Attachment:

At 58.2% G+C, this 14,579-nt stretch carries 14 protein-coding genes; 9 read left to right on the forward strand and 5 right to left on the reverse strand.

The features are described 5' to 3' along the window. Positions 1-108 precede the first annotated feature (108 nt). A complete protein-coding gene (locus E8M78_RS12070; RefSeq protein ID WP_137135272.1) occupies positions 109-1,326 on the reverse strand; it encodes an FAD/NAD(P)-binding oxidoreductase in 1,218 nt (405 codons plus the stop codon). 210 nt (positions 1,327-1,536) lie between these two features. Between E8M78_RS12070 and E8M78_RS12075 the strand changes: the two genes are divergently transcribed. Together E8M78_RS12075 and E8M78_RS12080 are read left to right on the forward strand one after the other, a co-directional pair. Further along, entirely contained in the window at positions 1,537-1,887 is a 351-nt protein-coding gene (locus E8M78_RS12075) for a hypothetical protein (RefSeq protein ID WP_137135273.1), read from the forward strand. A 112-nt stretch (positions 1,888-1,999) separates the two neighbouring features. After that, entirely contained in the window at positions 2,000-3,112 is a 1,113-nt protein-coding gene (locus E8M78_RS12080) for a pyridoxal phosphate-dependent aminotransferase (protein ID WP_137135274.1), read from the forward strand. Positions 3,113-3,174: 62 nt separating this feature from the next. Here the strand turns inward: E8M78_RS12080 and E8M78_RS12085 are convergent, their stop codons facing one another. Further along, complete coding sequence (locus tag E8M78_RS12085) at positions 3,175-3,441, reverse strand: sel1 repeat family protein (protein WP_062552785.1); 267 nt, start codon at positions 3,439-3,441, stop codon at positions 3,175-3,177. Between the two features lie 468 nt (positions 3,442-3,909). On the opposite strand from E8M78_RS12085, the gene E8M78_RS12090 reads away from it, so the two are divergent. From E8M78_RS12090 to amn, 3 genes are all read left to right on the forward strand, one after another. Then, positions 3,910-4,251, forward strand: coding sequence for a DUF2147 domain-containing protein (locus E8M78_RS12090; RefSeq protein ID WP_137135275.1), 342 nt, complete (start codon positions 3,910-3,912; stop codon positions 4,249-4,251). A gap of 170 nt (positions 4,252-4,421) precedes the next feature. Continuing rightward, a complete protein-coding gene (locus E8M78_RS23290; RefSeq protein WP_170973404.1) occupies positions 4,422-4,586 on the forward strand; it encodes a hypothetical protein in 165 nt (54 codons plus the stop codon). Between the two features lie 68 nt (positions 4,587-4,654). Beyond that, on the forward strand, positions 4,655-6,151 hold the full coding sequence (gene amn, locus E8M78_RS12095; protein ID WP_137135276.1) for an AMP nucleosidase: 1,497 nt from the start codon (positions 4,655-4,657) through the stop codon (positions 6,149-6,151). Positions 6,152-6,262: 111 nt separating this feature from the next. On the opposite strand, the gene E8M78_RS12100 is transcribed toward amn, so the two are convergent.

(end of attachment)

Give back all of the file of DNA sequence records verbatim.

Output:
At 58.2% G+C, this 14,579-nt stretch carries 14 protein-coding genes; 9 read left to right on the forward strand and 5 right to left on the reverse strand.

The features are described 5' to 3' along the window. Positions 1-108 precede the first annotated feature (108 nt). A complete protein-coding gene (locus E8M78_RS12070; RefSeq protein ID WP_137135272.1) occupies positions 109-1,326 on the reverse strand; it encodes an FAD/NAD(P)-binding oxidoreductase in 1,218 nt (405 codons plus the stop codon). 210 nt (positions 1,327-1,536) lie between these two features. Between E8M78_RS12070 and E8M78_RS12075 the strand changes: the two genes are divergently transcribed. Together E8M78_RS12075 and E8M78_RS12080 are read left to right on the forward strand one after the other, a co-directional pair. Further along, entirely contained in the window at positions 1,537-1,887 is a 351-nt protein-coding gene (locus E8M78_RS12075) for a hypothetical protein (RefSeq protein ID WP_137135273.1), read from the forward strand. A 112-nt stretch (positions 1,888-1,999) separates the two neighbouring features. After that, entirely contained in the window at positions 2,000-3,112 is a 1,113-nt protein-coding gene (locus E8M78_RS12080) for a pyridoxal phosphate-dependent aminotransferase (protein ID WP_137135274.1), read from the forward strand. Positions 3,113-3,174: 62 nt separating this feature from the next. Here the strand turns inward: E8M78_RS12080 and E8M78_RS12085 are convergent, their stop codons facing one another. Further along, complete coding sequence (locus tag E8M78_RS12085) at positions 3,175-3,441, reverse strand: sel1 repeat family protein (protein WP_062552785.1); 267 nt, start codon at positions 3,439-3,441, stop codon at positions 3,175-3,177. Between the two features lie 468 nt (positions 3,442-3,909). On the opposite strand from E8M78_RS12085, the gene E8M78_RS12090 reads away from it, so the two are divergent. From E8M78_RS12090 to amn, 3 genes are all read left to right on the forward strand, one after another. Then, positions 3,910-4,251, forward strand: coding sequence for a DUF2147 domain-containing protein (locus E8M78_RS12090; RefSeq protein ID WP_137135275.1), 342 nt, complete (start codon positions 3,910-3,912; stop codon positions 4,249-4,251). A gap of 170 nt (positions 4,252-4,421) precedes the next feature. Continuing rightward, a complete protein-coding gene (locus E8M78_RS23290; RefSeq protein WP_170973404.1) occupies positions 4,422-4,586 on the forward strand; it encodes a hypothetical protein in 165 nt (54 codons plus the stop codon). Between the two features lie 68 nt (positions 4,587-4,654). Beyond that, on the forward strand, positions 4,655-6,151 hold the full coding sequence (gene amn, locus E8M78_RS12095; protein ID WP_137135276.1) for an AMP nucleosidase: 1,497 nt from the start codon (positions 4,655-4,657) through the stop codon (positions 6,149-6,151). Positions 6,152-6,262: 111 nt separating this feature from the next. On the opposite strand, the gene E8M78_RS12100 is transcribed toward amn, so the two are convergent.